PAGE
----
Geomagnetic Storm Watch issued; northern lights very possible

Potential extent of the northern lights Friday and/or Saturday night.
Well, here we go again folks! The northern lights have a pretty good chance at coming out to play this Friday and Saturday.

The Space Weather Prediction Center has already issued a G1 Geomagnetic Storm Watch and a G2 Geomagnetic Storm Watch for Friday night and early Saturday morning. 

The last time we saw a geomagnetic storm of this magnitude the northern lights made their way into Minnesota, Wisconsin, Upper and Lower Michigan, and even parts of Iowa and northern Illinois. 

A zoomed in look at the potential extent of the northern lights Friday and/or Saturday night.
The forecasted uptick in geomagnetic activity is, "due to an increasingly disturbed solar wind field associated with effects of a positive polarity coronal hole high speed stream (CH HSS)." In other words, charged particles from the Sun are expected to interact with Earth's magnetosphere at an elevated speed. 

As a result, the northern lights are going to likely become visible across the northern tier of the United States and Canada. 

This includes parts of the following states:

Washington, Idaho, Montana, Wyoming, the Dakotas, Minnesota, Wisconsin, Iowa, Illinois, Indiana, Michigan, Ohio, Pennsylvania, New York, Vermont, New Hampshire, Massachusetts, and Maine.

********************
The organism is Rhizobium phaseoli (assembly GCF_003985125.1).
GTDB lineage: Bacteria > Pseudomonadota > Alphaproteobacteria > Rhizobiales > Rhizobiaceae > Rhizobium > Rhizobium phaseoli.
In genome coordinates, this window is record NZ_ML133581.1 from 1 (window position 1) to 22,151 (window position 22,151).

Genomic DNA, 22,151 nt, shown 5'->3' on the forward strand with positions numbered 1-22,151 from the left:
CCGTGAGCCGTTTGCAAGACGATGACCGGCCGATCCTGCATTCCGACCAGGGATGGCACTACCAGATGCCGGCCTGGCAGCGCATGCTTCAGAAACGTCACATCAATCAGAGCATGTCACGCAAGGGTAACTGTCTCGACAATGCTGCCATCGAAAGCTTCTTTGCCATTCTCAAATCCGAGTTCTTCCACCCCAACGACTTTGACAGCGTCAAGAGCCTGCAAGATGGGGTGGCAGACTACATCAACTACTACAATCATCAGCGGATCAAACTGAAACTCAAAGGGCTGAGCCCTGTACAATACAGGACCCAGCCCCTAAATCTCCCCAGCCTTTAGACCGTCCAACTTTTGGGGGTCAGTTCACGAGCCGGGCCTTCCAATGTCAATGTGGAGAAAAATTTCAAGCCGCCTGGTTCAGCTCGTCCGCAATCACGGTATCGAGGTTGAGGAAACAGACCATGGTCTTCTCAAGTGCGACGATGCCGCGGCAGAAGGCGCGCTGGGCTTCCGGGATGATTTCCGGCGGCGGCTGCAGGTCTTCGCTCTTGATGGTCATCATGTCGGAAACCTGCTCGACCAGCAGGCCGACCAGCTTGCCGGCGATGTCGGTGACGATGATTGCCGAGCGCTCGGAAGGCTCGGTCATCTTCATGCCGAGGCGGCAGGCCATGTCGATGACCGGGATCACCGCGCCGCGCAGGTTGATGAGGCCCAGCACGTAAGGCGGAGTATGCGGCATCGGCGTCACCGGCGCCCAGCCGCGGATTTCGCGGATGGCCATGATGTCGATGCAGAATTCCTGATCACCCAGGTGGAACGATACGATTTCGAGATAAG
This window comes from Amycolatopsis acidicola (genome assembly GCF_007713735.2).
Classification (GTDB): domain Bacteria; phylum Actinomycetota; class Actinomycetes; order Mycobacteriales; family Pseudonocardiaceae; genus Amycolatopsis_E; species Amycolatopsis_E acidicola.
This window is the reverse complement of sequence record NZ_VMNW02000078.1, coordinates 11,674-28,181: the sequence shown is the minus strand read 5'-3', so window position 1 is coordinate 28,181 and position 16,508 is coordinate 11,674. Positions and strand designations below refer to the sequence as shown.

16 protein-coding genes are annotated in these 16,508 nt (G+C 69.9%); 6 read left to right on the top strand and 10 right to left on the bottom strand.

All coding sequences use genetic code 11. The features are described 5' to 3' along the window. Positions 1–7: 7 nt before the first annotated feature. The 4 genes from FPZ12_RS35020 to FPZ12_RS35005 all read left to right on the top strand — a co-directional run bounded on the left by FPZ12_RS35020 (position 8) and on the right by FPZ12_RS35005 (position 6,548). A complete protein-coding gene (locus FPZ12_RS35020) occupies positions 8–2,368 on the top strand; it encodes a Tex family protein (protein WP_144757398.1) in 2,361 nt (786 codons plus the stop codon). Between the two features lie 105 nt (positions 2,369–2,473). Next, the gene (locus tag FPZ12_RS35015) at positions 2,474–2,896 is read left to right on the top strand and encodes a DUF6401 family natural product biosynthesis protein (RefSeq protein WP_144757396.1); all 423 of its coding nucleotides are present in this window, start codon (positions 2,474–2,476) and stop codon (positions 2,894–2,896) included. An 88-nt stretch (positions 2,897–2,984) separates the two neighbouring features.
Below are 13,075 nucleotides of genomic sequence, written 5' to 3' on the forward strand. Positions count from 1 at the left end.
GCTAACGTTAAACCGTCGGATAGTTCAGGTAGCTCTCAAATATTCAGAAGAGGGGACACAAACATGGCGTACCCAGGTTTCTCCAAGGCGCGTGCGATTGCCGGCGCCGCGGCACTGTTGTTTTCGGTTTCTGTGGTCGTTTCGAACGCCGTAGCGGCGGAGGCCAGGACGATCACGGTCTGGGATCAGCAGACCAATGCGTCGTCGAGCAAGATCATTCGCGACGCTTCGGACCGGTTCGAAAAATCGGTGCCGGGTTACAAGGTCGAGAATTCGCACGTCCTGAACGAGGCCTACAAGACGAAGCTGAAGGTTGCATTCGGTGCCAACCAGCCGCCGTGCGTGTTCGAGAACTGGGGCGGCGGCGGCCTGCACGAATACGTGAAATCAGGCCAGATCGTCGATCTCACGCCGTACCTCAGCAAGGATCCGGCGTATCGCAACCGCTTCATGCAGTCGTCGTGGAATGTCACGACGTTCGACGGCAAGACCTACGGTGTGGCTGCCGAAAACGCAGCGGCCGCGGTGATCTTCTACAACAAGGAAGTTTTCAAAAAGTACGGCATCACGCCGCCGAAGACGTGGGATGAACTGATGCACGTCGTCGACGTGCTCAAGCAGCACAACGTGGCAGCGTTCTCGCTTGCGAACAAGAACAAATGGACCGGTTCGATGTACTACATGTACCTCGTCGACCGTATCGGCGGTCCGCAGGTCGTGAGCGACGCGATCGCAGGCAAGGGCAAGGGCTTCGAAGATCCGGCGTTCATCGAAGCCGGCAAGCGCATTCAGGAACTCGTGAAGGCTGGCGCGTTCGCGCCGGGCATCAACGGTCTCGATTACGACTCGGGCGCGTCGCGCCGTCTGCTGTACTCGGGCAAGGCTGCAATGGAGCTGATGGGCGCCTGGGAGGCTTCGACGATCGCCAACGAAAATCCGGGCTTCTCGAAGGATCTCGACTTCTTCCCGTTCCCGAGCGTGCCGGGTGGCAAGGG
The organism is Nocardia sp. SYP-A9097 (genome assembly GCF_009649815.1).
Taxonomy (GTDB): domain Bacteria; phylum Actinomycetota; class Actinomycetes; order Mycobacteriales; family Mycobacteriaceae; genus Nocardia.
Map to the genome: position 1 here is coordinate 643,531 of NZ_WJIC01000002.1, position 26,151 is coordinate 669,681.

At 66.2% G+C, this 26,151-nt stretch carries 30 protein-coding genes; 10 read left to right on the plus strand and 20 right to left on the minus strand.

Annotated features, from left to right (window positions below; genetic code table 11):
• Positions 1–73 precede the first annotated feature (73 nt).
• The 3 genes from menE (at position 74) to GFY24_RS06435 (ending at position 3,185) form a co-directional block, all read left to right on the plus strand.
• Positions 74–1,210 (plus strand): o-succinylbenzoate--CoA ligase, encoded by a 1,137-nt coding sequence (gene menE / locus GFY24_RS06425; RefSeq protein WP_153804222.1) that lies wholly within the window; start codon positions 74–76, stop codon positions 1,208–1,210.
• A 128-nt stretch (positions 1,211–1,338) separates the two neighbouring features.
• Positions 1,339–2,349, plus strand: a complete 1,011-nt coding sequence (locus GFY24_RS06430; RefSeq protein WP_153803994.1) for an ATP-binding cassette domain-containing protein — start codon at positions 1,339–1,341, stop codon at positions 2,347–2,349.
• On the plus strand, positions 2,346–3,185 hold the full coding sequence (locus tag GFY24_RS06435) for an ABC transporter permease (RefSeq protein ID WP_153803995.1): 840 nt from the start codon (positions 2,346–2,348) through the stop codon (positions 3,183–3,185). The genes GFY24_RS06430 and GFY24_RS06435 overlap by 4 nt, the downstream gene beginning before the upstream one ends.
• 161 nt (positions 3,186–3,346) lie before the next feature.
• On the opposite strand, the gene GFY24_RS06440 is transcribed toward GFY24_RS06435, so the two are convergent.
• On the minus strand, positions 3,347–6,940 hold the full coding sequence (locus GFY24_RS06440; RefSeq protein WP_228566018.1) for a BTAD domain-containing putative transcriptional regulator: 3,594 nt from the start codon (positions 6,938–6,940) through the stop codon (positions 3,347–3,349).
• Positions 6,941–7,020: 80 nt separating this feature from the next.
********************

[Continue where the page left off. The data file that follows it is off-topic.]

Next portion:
Clouds and even precipitation are going to hinder viewing conditions for many locations throughout the Great Lakes area. Stay tuned to the weather forecast closely.
As is always the case with northern lights viewing, Mother Nature and the moon's phase need to be taken into account.

Fortunately, the moon will be non-existent as it's set to be in its "new" phase.

On the flip side, Mother Nature will likely not cooperate for many across the Upper Midwest and Great Lakes. Both Friday night and Saturday night will feature extensive cloud cover somewhere across the region.

Potential cloud cover and rain Friday night.
There will also be areas of rain and even thunderstorms for parts of Illinois, Indiana and Lower Michigan Friday night. That will throw a wrench into viewing the northern lights for those states if the current forecast holds.

Potential cloud cover and precipitation Saturday night.
Saturday night doesn't look overly great either as of Wednesday evening.

As always, the forecast will change. And even very subtle changes will make all the difference if you hope to catch a glimpse of the aurora this weekend. 

Something else to keep in mind when attempting to see the lights is they are oftentimes difficult to forecast. 

It's hard to call any northern lights forecast a "home run" even if everything looks perfect. While this weekend's chances (especially Friday night) are pretty good based on the data and forecast, it's still not a guarantee. 

Check with the following sites to keep up with the latest:

Space Weather Prediction Center (SWPC)

University of Alaska -- Fairbanks

Service Aurora

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